21 July 2009

Busy Times

I am still alive. I'm just working in the trees, for Go Ape, as much as possible to replenish the funds before starting back at university. However, it does mean that I have little time for playing in the hills, on the crags or on the rivers, which is an awful shame.

I had a couple of days off over the weekend, but could not make use of the heavy rain as I was at a family wedding over in the north-east. I'm off again tomorrow and imagine that I'll be able to get a quick workout in at the climbing wall in Carlisle.

Good lines, stay safe and see you on the wet stuff...

10 July 2009

Badger Attack

The Traverse (V3). Photo courtesy of Kirklees Climbing.

I never managed to find a climbing partner last night so I resided myself to a spot of bouldering over in the South Lakes, in the Kentmere Valley at Badger Rock. Badger Rock is a great monolith of rock, which stands proud in a field belonging to a local Herdwick Sheep Farmer.

I had a good session, which kind of rewarded the extremely long drive through the Lake District, and managed to tick off a handful of problems. I was hoping to take in Little Font, which is a stones throw away from the Badger, but my fingers were starting to wear and my arms were starting to run out of pull so I headed for home instead.

Good lines, stay safe and see you on the wet stuff...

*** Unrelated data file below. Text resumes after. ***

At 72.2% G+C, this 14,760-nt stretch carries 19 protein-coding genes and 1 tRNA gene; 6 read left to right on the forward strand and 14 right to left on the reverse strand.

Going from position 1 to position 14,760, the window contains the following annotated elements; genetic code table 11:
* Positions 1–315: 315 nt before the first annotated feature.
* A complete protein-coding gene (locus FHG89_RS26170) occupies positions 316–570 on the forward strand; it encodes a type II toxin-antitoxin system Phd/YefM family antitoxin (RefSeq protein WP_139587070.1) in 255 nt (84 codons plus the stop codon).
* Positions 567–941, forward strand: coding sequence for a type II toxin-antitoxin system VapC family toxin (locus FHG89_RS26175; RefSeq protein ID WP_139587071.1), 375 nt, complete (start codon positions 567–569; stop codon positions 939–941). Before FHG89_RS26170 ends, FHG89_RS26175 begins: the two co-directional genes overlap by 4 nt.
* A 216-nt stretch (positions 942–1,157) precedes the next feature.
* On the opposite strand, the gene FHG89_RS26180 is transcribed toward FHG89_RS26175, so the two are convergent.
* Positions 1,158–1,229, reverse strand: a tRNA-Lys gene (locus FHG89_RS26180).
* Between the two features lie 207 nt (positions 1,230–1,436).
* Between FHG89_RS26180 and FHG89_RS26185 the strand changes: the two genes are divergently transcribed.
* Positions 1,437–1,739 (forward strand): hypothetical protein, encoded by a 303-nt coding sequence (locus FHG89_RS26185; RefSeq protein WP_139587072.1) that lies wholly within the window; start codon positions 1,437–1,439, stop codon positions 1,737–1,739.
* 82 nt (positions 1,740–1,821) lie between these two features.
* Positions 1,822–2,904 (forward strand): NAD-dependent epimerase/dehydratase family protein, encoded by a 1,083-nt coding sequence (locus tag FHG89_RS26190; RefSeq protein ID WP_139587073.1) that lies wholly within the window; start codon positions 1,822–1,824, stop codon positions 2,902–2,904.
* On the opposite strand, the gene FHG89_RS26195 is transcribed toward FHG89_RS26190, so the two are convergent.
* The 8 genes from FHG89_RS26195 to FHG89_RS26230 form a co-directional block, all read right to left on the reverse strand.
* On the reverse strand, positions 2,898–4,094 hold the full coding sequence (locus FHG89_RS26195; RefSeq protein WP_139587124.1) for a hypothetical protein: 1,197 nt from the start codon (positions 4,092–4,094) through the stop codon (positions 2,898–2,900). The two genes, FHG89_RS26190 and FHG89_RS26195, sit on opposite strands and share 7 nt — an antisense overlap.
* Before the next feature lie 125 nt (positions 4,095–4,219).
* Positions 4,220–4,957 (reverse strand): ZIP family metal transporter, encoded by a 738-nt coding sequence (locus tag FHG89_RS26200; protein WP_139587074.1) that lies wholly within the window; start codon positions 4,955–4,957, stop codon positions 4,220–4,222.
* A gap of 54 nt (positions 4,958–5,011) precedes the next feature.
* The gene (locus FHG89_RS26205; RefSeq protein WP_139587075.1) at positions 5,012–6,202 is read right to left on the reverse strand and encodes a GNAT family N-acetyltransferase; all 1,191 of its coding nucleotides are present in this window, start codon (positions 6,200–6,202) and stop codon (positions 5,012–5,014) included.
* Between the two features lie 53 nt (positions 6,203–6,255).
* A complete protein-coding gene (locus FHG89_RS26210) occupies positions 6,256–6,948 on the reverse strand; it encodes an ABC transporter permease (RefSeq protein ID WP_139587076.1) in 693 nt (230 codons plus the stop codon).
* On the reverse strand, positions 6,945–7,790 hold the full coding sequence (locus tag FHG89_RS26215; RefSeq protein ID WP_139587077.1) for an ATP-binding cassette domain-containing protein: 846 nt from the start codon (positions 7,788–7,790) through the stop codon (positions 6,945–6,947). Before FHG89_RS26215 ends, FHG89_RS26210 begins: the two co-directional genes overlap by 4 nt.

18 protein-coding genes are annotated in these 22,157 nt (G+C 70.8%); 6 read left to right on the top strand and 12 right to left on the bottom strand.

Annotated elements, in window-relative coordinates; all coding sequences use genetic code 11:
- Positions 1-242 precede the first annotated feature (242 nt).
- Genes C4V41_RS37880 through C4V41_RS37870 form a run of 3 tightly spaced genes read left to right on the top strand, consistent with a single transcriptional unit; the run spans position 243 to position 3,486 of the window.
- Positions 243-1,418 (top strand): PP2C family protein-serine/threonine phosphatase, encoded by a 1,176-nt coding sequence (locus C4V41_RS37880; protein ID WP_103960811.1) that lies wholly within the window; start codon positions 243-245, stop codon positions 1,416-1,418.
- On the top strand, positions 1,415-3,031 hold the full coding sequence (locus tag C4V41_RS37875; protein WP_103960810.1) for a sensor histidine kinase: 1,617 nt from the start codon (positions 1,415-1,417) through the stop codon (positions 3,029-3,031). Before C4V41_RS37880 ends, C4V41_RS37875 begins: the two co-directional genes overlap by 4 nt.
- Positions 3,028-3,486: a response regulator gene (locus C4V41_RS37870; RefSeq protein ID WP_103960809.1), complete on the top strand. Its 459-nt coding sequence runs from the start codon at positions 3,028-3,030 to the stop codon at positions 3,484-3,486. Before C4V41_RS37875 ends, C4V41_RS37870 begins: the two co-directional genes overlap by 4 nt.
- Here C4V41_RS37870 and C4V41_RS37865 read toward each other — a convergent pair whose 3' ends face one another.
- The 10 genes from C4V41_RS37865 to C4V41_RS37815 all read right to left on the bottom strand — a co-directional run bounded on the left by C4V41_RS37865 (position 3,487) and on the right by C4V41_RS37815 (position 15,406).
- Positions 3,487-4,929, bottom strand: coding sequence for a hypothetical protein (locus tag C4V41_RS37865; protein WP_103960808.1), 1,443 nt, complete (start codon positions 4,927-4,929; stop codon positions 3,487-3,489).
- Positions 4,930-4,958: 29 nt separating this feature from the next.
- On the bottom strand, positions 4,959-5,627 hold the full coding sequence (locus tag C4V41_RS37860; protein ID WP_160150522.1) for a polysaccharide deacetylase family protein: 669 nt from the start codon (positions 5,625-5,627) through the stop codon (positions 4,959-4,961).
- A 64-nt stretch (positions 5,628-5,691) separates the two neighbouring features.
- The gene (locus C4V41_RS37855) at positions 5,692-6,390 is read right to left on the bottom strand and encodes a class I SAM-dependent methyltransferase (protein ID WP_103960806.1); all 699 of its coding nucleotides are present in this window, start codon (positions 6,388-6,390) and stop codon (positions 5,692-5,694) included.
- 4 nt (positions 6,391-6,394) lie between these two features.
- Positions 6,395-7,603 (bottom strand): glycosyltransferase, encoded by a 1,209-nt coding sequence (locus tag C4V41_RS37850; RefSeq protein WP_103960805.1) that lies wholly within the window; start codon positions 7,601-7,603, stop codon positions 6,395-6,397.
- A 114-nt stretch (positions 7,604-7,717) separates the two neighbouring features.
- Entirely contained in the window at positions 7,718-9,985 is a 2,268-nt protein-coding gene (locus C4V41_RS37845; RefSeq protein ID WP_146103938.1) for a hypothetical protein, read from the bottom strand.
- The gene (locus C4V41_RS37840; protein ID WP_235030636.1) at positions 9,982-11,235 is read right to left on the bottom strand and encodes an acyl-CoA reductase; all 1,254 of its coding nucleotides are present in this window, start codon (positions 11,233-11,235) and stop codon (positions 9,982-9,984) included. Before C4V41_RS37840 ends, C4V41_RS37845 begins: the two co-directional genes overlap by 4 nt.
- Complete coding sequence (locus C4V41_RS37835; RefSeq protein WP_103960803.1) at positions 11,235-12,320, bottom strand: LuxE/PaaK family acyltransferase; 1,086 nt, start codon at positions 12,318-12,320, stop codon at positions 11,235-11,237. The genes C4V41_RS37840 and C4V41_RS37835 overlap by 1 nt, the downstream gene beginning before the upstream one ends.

09 July 2009


Banzai Pipeline (E1). Photo courtesy of UK Climbing.

How does that famous saying go? A bad day on the crag, is better than a good day in the office. Ok, I don't think it specifically refers to climbing, maybe surfing, but you get the gist and it was definitely the case today.

To begin with, I'm still without camera so the above picture has been robbed from UK Climbing and isn't even of the climb we got on today. However, it is at the same crag, Great End Crag. A small blessing. The route we did attempt was Greatend Corner (HVS) and attempt is definitely the word to use here. The guidebook states that the first 15m pitch is a scramble. However, halfway up we got a bit scared, roped up and finished it off on the lead.

The second pitch went much better until we came to the crux. I tried and failed to work out a sequence and backed off before it all went horrendously wrong. We swapped over the lead and my partner attempted the crux, pushing through it by about a meter before they backed off as well. We pulled the ropes through, leaving all the gear behind and abseiled back to the ground.

Then in a bid to save face, rescue the gear and save our bank balances we scrambled around the side of the crag to the top and abseiled 25m down the line besides Greatend Corner to a tree, which had plenty of tat tied around it. We pulled the ropes once more, rigged them through the tat and abseiled down to our gear, retrieving it all, before lowering off back down to the ledge we had retreated from earlier on. After pulling the ropes through once more, we made one last abseil to the ground, packed our bags and walked off back to the car.